Mark Musen (He/Him)

Professor, Stanford University

About Mark Musen

Mark is Stanford Medicine Professor of Biomedical Informatics Research at Stanford University, where he is Director of the Stanford Center for Biomedical Informatics Research. Mark conducts research related to open science, intelligent systems, computational ontologies, and biomedical decision support. His group developed Protégé, the world’s most widely used technology for building and managing terminologies and ontologies. He served as principal investigator of the National Center for Biomedical Ontology, one of the original National Centers for Biomedical Computing created by the U.S. National Institutes of Heath. He directs the Center for Expanded Data Annotation and Retrieval (CEDAR), founded under the NIH Big Data to Knowledge Initiative. CEDAR develops semantic technology to ease the authoring of experimental metadata and the management of scientific datasets.

Areas of Expertise

Data Management Research

Subject Areas

Biological sciences Medicine & clinical sciences


Channels contributed to:

Behind the Paper

Recent Comments

Nov 23, 2022

It is time for research software to be treated as a first-class digital research object.  The FAIR principles described in this paper provide a means for technologies that have been applied to research data to help to make research software FAIR in a completely analogous manner.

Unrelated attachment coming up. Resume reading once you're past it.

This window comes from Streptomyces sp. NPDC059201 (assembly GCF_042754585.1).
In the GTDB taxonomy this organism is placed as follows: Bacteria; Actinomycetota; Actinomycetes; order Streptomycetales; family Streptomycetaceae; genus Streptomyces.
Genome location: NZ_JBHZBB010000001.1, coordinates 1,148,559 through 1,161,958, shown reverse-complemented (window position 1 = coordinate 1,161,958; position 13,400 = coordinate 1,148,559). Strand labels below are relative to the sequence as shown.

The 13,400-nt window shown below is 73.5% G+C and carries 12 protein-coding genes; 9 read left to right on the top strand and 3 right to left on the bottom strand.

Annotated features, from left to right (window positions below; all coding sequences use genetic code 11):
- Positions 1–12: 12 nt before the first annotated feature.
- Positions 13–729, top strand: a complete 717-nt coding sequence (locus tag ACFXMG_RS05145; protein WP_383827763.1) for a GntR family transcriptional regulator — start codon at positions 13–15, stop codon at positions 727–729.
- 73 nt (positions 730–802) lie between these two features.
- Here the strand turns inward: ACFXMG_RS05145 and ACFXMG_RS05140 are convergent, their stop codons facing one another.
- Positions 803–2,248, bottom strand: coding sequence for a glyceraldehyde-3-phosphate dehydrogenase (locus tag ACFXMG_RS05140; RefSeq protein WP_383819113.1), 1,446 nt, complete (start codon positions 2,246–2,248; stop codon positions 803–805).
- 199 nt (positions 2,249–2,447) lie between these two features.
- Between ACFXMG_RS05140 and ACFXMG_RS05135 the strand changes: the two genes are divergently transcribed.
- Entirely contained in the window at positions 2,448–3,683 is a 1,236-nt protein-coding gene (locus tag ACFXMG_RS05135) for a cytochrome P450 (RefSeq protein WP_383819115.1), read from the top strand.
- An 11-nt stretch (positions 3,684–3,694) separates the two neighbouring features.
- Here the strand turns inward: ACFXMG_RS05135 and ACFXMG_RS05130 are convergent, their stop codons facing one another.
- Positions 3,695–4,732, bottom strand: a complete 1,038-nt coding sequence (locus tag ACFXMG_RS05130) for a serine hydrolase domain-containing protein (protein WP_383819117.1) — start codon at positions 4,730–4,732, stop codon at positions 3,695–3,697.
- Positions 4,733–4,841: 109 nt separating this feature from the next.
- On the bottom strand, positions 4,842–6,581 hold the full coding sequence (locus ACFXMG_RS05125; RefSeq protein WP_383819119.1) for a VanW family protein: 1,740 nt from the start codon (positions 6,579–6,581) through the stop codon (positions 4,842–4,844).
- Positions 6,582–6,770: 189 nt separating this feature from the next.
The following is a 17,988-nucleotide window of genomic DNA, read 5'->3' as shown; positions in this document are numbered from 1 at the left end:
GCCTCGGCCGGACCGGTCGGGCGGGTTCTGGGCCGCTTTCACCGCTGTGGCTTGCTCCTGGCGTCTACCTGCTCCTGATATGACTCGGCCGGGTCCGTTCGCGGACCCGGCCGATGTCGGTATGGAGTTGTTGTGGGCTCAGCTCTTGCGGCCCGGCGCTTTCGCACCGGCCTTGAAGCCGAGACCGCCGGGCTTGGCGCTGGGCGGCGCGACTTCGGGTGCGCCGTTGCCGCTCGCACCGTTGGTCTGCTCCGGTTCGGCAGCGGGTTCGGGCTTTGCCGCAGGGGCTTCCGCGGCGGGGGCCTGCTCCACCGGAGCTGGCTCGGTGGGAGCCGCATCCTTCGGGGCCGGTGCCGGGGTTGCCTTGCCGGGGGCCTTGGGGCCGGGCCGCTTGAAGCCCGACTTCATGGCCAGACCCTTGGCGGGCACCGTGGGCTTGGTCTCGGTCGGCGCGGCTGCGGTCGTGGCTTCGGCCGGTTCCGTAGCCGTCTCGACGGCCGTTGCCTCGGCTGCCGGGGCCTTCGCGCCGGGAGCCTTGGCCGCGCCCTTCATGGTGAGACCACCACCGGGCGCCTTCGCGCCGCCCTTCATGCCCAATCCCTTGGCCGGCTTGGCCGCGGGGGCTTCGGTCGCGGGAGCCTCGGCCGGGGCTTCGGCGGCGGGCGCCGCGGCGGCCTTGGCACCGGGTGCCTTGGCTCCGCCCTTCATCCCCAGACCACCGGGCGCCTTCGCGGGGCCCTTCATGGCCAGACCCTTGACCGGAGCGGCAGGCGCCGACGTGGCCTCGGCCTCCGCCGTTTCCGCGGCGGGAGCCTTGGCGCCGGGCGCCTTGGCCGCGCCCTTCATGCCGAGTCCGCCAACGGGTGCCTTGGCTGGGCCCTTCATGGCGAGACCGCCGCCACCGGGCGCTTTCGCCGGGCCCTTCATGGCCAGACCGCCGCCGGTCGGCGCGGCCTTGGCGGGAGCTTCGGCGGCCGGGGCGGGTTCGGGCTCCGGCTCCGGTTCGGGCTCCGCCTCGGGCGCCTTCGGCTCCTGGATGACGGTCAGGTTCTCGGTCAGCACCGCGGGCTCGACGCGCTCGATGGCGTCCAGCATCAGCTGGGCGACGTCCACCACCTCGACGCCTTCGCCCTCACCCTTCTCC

Nov 23, 2022

ASL-BIDS is a fantastic example of the kind of community-based reporting guideline that we describe as an essential component of data FAIRness in our recent Research Data Community posting and in the associated paper in Scientific Data.  ASL-BIDS offers an excellent means to formalize the attributes of a class of  neuroimages stored in research repositories.  One can imagine embedding ASL-BIDS metadata within other, more comprehensive metadata to describe not only the images and the imaging techniques, but also the rationale for the experiment, the subjects, and the experimental protocol that led to the images in the first place.  This degree of metadata "richness"—which goes beyond the acquired images and includes a description of the complete experiment— is needed for datasets related to ASL images truly to to be FAIR in accordance with the FAIR principles.


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